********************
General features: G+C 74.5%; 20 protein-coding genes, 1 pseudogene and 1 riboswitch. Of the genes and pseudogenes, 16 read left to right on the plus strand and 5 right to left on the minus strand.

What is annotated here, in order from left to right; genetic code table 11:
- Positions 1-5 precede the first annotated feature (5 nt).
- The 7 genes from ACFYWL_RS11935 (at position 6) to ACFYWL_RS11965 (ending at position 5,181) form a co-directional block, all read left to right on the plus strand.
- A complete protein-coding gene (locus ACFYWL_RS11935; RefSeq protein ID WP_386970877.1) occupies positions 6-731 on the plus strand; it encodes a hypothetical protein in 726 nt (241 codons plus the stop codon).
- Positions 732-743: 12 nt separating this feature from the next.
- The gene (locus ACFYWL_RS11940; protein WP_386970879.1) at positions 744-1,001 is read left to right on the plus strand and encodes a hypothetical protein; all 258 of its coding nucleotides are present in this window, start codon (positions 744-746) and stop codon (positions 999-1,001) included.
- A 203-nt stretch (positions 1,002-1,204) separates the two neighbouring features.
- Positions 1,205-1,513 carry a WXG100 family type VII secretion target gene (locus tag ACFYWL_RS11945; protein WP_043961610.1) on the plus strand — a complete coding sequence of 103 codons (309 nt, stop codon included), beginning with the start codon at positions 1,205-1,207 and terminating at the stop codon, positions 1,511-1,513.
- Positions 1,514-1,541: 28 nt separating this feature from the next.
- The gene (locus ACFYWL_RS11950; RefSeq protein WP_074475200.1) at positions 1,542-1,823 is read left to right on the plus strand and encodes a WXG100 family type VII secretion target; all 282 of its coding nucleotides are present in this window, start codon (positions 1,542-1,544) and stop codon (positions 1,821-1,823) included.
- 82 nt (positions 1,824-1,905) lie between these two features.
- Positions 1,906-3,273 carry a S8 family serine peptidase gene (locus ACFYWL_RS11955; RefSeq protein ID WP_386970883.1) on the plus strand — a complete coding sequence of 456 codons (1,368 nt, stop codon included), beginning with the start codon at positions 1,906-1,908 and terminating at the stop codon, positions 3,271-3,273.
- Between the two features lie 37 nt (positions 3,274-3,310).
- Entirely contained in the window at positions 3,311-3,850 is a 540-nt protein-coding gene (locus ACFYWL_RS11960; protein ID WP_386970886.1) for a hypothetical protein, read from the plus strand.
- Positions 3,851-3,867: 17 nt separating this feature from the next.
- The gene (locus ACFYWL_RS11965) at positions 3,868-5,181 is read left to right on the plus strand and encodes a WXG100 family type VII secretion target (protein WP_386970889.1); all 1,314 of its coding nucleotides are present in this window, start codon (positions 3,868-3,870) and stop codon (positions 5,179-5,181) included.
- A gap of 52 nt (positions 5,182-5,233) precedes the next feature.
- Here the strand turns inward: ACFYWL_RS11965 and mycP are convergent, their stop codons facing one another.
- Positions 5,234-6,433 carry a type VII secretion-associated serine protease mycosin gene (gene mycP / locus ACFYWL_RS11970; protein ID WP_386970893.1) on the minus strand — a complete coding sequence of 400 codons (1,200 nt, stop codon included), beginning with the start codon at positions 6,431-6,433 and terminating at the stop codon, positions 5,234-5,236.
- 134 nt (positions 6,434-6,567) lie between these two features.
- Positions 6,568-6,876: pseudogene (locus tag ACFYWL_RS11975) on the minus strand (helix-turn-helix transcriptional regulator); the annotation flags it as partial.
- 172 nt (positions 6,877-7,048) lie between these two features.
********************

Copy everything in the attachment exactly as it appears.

General features: G+C 74.5%; 20 protein-coding genes, 1 pseudogene and 1 riboswitch. Of the genes and pseudogenes, 16 read left to right on the plus strand and 5 right to left on the minus strand.

What is annotated here, in order from left to right; genetic code table 11:
- Positions 1-5 precede the first annotated feature (5 nt).
- The 7 genes from ACFYWL_RS11935 (at position 6) to ACFYWL_RS11965 (ending at position 5,181) form a co-directional block, all read left to right on the plus strand.
- A complete protein-coding gene (locus ACFYWL_RS11935; RefSeq protein ID WP_386970877.1) occupies positions 6-731 on the plus strand; it encodes a hypothetical protein in 726 nt (241 codons plus the stop codon).
- Positions 732-743: 12 nt separating this feature from the next.
- The gene (locus ACFYWL_RS11940; protein WP_386970879.1) at positions 744-1,001 is read left to right on the plus strand and encodes a hypothetical protein; all 258 of its coding nucleotides are present in this window, start codon (positions 744-746) and stop codon (positions 999-1,001) included.
- A 203-nt stretch (positions 1,002-1,204) separates the two neighbouring features.
- Positions 1,205-1,513 carry a WXG100 family type VII secretion target gene (locus tag ACFYWL_RS11945; protein WP_043961610.1) on the plus strand — a complete coding sequence of 103 codons (309 nt, stop codon included), beginning with the start codon at positions 1,205-1,207 and terminating at the stop codon, positions 1,511-1,513.
- Positions 1,514-1,541: 28 nt separating this feature from the next.
- The gene (locus ACFYWL_RS11950; RefSeq protein WP_074475200.1) at positions 1,542-1,823 is read left to right on the plus strand and encodes a WXG100 family type VII secretion target; all 282 of its coding nucleotides are present in this window, start codon (positions 1,542-1,544) and stop codon (positions 1,821-1,823) included.
- 82 nt (positions 1,824-1,905) lie between these two features.
- Positions 1,906-3,273 carry a S8 family serine peptidase gene (locus ACFYWL_RS11955; RefSeq protein ID WP_386970883.1) on the plus strand — a complete coding sequence of 456 codons (1,368 nt, stop codon included), beginning with the start codon at positions 1,906-1,908 and terminating at the stop codon, positions 3,271-3,273.
- Between the two features lie 37 nt (positions 3,274-3,310).
- Entirely contained in the window at positions 3,311-3,850 is a 540-nt protein-coding gene (locus ACFYWL_RS11960; protein ID WP_386970886.1) for a hypothetical protein, read from the plus strand.
- Positions 3,851-3,867: 17 nt separating this feature from the next.
- The gene (locus ACFYWL_RS11965) at positions 3,868-5,181 is read left to right on the plus strand and encodes a WXG100 family type VII secretion target (protein WP_386970889.1); all 1,314 of its coding nucleotides are present in this window, start codon (positions 3,868-3,870) and stop codon (positions 5,179-5,181) included.
- A gap of 52 nt (positions 5,182-5,233) precedes the next feature.
- Here the strand turns inward: ACFYWL_RS11965 and mycP are convergent, their stop codons facing one another.
- Positions 5,234-6,433 carry a type VII secretion-associated serine protease mycosin gene (gene mycP / locus ACFYWL_RS11970; protein ID WP_386970893.1) on the minus strand — a complete coding sequence of 400 codons (1,200 nt, stop codon included), beginning with the start codon at positions 6,431-6,433 and terminating at the stop codon, positions 5,234-5,236.
- 134 nt (positions 6,434-6,567) lie between these two features.
- Positions 6,568-6,876: pseudogene (locus tag ACFYWL_RS11975) on the minus strand (helix-turn-helix transcriptional regulator); the annotation flags it as partial.
- 172 nt (positions 6,877-7,048) lie between these two features.